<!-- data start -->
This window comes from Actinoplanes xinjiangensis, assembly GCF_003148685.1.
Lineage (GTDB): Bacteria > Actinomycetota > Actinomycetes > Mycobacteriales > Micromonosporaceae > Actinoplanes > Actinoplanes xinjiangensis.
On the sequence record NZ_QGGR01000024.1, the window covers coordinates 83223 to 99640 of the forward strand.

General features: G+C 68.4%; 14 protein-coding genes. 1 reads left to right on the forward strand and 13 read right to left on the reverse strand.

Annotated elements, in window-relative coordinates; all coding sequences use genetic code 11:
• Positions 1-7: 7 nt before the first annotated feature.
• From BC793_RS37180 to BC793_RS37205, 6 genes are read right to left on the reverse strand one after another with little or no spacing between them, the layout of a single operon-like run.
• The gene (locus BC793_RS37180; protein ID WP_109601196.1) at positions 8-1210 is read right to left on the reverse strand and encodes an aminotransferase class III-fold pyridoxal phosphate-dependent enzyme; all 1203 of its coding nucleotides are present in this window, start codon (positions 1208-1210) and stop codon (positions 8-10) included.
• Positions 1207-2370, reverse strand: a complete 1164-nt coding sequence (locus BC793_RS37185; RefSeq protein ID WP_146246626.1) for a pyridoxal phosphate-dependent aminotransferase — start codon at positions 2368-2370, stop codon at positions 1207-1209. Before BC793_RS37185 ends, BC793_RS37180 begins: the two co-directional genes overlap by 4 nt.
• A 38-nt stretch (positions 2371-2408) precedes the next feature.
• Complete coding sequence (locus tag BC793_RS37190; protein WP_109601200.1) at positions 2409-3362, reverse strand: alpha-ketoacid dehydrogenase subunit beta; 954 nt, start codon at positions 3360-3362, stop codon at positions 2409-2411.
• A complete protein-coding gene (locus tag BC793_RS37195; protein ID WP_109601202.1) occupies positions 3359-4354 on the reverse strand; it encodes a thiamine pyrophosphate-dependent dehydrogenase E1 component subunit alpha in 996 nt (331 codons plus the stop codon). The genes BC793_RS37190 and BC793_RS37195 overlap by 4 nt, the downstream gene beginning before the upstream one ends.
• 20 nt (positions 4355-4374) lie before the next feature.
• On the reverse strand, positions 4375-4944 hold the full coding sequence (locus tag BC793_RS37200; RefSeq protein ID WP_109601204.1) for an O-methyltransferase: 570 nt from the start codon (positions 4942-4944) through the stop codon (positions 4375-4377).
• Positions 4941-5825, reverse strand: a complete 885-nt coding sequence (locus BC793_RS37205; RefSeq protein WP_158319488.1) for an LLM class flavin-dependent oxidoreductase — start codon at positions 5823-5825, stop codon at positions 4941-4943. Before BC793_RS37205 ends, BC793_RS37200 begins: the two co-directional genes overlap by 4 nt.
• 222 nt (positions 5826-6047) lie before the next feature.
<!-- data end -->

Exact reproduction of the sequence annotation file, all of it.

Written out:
This window comes from Actinoplanes xinjiangensis, assembly GCF_003148685.1.
Lineage (GTDB): Bacteria > Actinomycetota > Actinomycetes > Mycobacteriales > Micromonosporaceae > Actinoplanes > Actinoplanes xinjiangensis.
On the sequence record NZ_QGGR01000024.1, the window covers coordinates 83223 to 99640 of the forward strand.

General features: G+C 68.4%; 14 protein-coding genes. 1 reads left to right on the forward strand and 13 read right to left on the reverse strand.

Annotated elements, in window-relative coordinates; all coding sequences use genetic code 11:
• Positions 1-7: 7 nt before the first annotated feature.
• From BC793_RS37180 to BC793_RS37205, 6 genes are read right to left on the reverse strand one after another with little or no spacing between them, the layout of a single operon-like run.
• The gene (locus BC793_RS37180; protein ID WP_109601196.1) at positions 8-1210 is read right to left on the reverse strand and encodes an aminotransferase class III-fold pyridoxal phosphate-dependent enzyme; all 1203 of its coding nucleotides are present in this window, start codon (positions 1208-1210) and stop codon (positions 8-10) included.
• Positions 1207-2370, reverse strand: a complete 1164-nt coding sequence (locus BC793_RS37185; RefSeq protein ID WP_146246626.1) for a pyridoxal phosphate-dependent aminotransferase — start codon at positions 2368-2370, stop codon at positions 1207-1209. Before BC793_RS37185 ends, BC793_RS37180 begins: the two co-directional genes overlap by 4 nt.
• A 38-nt stretch (positions 2371-2408) precedes the next feature.
• Complete coding sequence (locus tag BC793_RS37190; protein WP_109601200.1) at positions 2409-3362, reverse strand: alpha-ketoacid dehydrogenase subunit beta; 954 nt, start codon at positions 3360-3362, stop codon at positions 2409-2411.
• A complete protein-coding gene (locus tag BC793_RS37195; protein ID WP_109601202.1) occupies positions 3359-4354 on the reverse strand; it encodes a thiamine pyrophosphate-dependent dehydrogenase E1 component subunit alpha in 996 nt (331 codons plus the stop codon). The genes BC793_RS37190 and BC793_RS37195 overlap by 4 nt, the downstream gene beginning before the upstream one ends.
• 20 nt (positions 4355-4374) lie before the next feature.
• On the reverse strand, positions 4375-4944 hold the full coding sequence (locus tag BC793_RS37200; RefSeq protein ID WP_109601204.1) for an O-methyltransferase: 570 nt from the start codon (positions 4942-4944) through the stop codon (positions 4375-4377).
• Positions 4941-5825, reverse strand: a complete 885-nt coding sequence (locus BC793_RS37205; RefSeq protein WP_158319488.1) for an LLM class flavin-dependent oxidoreductase — start codon at positions 5823-5825, stop codon at positions 4941-4943. Before BC793_RS37205 ends, BC793_RS37200 begins: the two co-directional genes overlap by 4 nt.
• 222 nt (positions 5826-6047) lie before the next feature.